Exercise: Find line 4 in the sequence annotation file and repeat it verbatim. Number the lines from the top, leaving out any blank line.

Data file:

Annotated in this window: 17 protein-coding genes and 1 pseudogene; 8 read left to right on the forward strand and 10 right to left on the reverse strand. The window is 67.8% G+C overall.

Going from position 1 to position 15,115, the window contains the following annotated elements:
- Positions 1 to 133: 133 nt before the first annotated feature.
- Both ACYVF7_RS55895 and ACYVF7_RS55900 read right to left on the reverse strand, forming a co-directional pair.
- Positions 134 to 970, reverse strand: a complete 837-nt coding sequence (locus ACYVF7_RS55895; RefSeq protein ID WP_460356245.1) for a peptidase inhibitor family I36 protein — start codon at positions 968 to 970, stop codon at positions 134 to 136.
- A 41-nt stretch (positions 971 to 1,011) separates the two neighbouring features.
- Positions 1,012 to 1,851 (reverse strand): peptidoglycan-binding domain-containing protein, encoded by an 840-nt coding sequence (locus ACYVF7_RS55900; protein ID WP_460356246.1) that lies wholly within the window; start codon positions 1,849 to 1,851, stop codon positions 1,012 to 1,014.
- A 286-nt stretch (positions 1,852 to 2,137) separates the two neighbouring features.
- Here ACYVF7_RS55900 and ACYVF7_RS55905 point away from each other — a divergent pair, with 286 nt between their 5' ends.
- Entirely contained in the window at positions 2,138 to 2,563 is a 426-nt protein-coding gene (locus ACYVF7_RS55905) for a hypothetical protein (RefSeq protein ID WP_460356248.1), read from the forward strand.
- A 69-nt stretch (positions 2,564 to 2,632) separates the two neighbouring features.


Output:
- Both ACYVF7_RS55895 and ACYVF7_RS55900 read right to left on the reverse strand, forming a co-directional pair.